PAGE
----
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Nebraska newspaper will no longer call D.C. football team 'Redskins'

By Kathleen Rutledge
Editor, Lincoln (Neb.) Journal Star


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Readers of the sports pages may notice a change in the newspaper's style beginning today: We have stopped using the nickname “Redskins” to refer to the professional football team of the nation's capital. When we're reporting on that team, we'll call it Washington.

We also have stopped printing logos for professional and college sports teams that use Native symbols—ones that adopt imagery such as an arrowhead and ones that caricature Native culture. The Chief Wahoo logo of the Cleveland Indians, which we stopped using last summer, is an example of rank caricature. Instead, we'll use alternative logos that stay away from Native symbols.

Finally, we've decided to drop the stereotypical modifier “Fighting” when used with team nicknames such as Fighting Sioux or Fighting Illini.

We've made this decision out of respect for Native people. Plain and simple.

We will no longer use “Redskins” or “Skins” because it is a racial slur. It derives from an old, genocidal practice in this country of scalping Indians to earn a bounty. A bounty hunter could prove he had killed an Indian by turning in a scalp. The bloody scalps were called “redskins.” I learned this from the Portland Press Herald in Maine, which banned “Redskins” from its sports pages in July 2000.

What about Native people who proudly wear “Redskins” caps and shirts? That's their choice, just as it is the choice of other sports fans to emblazon the name across their chests, some in the professed belief that it honors Native people.

I choose to credit the words of a Lakota man who recalled that he wore a “Redskins” T-shirt as a boy. He thought it was cool. When he was older, when he heard fans “woo-wooing,” he saw things differently. “I felt like a cardboard cutout, a cartoon,”' he said.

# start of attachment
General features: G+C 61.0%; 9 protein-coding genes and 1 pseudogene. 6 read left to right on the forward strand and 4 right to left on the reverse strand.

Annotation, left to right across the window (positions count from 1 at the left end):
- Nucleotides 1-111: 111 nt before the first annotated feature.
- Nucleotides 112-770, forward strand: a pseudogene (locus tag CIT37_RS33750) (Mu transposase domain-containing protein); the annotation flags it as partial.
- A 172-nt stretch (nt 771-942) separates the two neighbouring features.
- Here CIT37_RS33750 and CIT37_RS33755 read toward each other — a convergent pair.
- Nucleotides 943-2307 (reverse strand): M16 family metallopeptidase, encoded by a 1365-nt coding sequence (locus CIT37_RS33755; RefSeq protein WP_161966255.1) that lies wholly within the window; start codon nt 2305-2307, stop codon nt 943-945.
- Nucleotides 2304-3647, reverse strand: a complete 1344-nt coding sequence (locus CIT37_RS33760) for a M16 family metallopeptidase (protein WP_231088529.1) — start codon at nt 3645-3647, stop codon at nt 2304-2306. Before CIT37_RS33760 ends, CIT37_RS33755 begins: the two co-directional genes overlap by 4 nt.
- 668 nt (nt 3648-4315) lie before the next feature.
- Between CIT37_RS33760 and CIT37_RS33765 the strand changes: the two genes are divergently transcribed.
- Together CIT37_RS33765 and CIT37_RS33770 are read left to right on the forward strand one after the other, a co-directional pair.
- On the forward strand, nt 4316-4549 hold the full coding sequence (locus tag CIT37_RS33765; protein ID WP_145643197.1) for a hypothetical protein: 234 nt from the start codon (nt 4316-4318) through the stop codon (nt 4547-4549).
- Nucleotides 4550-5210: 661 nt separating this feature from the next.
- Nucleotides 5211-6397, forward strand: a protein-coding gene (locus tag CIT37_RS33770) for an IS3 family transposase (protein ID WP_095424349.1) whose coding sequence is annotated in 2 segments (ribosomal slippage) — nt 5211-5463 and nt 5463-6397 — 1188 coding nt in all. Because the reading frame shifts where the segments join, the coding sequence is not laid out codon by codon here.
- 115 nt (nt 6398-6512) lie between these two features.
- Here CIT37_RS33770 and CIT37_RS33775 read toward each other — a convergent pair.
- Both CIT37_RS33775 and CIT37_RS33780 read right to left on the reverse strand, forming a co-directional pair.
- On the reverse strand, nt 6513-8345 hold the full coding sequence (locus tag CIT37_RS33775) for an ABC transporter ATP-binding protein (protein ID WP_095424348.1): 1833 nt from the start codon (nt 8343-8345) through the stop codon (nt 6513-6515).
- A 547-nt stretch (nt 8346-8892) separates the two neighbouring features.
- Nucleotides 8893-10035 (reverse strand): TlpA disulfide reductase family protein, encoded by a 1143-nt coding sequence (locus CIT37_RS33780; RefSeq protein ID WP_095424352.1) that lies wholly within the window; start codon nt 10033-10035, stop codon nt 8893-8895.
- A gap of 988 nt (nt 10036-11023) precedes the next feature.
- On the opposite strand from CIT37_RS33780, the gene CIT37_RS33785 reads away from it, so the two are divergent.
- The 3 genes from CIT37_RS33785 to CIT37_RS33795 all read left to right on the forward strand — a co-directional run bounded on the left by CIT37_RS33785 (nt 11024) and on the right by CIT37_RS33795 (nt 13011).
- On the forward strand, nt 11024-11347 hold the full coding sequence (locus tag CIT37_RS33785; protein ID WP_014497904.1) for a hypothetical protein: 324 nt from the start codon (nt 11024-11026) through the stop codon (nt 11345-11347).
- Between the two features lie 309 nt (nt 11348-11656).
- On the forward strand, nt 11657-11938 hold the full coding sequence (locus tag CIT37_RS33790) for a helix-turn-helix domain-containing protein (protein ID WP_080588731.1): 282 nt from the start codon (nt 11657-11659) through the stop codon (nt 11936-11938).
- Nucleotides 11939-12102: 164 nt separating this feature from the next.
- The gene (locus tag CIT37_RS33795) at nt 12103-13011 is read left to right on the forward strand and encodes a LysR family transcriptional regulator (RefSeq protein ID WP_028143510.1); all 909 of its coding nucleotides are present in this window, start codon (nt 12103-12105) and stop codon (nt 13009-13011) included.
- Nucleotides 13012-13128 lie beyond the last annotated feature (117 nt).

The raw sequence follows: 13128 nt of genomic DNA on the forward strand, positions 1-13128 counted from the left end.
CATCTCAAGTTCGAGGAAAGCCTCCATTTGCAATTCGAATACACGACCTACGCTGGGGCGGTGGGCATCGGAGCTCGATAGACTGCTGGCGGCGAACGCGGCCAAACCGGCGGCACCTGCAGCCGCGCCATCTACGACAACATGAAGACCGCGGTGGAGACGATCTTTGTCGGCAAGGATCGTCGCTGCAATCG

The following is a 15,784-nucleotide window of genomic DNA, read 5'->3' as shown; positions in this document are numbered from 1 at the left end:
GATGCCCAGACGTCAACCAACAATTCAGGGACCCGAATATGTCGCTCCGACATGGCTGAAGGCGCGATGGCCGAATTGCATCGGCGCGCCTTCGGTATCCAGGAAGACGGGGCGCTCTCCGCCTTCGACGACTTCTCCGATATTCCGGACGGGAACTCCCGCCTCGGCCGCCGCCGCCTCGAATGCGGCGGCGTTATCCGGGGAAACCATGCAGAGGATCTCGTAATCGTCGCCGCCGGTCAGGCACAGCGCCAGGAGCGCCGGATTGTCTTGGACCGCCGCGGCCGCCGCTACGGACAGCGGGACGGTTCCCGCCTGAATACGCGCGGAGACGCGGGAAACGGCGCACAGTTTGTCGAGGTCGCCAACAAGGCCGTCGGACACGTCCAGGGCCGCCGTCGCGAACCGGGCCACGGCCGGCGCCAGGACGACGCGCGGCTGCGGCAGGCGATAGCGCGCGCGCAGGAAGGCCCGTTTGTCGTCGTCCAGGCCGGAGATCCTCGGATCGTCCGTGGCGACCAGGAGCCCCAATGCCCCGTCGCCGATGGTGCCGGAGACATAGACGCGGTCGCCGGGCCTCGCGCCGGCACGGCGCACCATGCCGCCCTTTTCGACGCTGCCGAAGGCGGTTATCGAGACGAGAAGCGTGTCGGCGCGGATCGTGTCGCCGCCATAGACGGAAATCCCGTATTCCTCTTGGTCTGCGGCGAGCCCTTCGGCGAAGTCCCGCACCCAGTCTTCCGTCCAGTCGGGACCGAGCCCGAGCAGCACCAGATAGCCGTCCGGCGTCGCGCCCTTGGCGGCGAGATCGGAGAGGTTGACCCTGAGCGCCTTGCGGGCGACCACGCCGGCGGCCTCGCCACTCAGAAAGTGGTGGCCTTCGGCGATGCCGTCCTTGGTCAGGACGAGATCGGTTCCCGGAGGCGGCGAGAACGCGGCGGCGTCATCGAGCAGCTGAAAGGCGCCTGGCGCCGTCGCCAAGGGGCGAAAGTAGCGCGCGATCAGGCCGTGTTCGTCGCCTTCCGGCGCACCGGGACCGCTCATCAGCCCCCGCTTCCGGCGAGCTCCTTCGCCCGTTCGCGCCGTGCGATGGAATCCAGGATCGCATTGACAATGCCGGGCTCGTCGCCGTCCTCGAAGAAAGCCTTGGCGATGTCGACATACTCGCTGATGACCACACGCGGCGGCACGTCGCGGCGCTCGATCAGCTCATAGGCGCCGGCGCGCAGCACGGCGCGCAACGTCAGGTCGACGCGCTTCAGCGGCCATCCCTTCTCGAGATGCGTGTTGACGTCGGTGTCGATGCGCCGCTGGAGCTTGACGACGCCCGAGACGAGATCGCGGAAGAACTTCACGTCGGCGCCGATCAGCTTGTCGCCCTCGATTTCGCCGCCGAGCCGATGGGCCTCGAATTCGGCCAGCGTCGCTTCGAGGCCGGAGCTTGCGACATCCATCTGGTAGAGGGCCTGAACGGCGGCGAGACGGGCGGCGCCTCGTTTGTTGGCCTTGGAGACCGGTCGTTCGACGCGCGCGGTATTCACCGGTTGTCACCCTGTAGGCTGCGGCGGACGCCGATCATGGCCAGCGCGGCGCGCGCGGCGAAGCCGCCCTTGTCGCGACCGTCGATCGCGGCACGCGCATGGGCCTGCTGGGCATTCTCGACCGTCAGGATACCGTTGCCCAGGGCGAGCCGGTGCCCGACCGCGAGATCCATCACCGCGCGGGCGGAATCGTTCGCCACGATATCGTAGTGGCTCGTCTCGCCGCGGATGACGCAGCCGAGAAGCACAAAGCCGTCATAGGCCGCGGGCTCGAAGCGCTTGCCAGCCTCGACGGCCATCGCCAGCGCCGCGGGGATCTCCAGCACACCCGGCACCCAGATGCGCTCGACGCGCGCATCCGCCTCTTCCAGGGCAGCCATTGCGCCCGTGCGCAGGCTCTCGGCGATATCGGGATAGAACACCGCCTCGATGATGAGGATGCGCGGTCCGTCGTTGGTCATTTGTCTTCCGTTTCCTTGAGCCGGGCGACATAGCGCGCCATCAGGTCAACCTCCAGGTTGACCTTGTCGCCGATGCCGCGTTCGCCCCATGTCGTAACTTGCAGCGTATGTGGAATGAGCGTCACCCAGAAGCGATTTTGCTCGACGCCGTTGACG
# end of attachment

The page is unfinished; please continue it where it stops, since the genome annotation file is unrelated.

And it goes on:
Last year, the Native American Journalists Association called on news organizations to stop using sports mascots and nicknames that depict Native Americans by 2004.

I asked Sports Editor John Mabry and News Editor Jim Johnson, a NAJA member, to lead our inquiry on this topic. They researched the question, put together a packet of materials that included readers' views, and arranged for newsroom staffers to get together to talk it over. The two made a recommendation, and I have accepted it.

Many sports mascots were adopted at a time in this country when Native people had no voice. Now they have a voice.

Some newspapers have already heeded that voice. The Minneapolis Star Tribune banned the use of all Native team names and mascots in 1994. The Oregonian, the St. Cloud (Minn.)Times, the Portland Press Herald and the Kansas City Star limit publication of Native mascots and images in varying ways.

Today, the Lincoln Journal Star joins their ranks. Out of respect for Native people. Pure and simple.

© 2002 Lincoln Journal Star


NFL team loses trademark protection for 'Redskins'
Attorneys for Washington franchise say they will appeal decision to a court that will review their First Amendment claims.  04.07.99

California may outlaw American Indian mascots
If bill becomes law, state would be first to force public schools to drop Indian team names.  05.23.02

Native Americans ask agency to revoke 'Redskins' trademark
'This is a case about the federal government giving its imprimatur to a racial slur,' says attorney for Native Americans.  05.28.98

Foes fight Cleveland Indians' team logo outside stadium, in court
Anti-Chief Wahoo protesters file suit against city, police, claiming last year's arrests violated their right to free speech.  04.13.99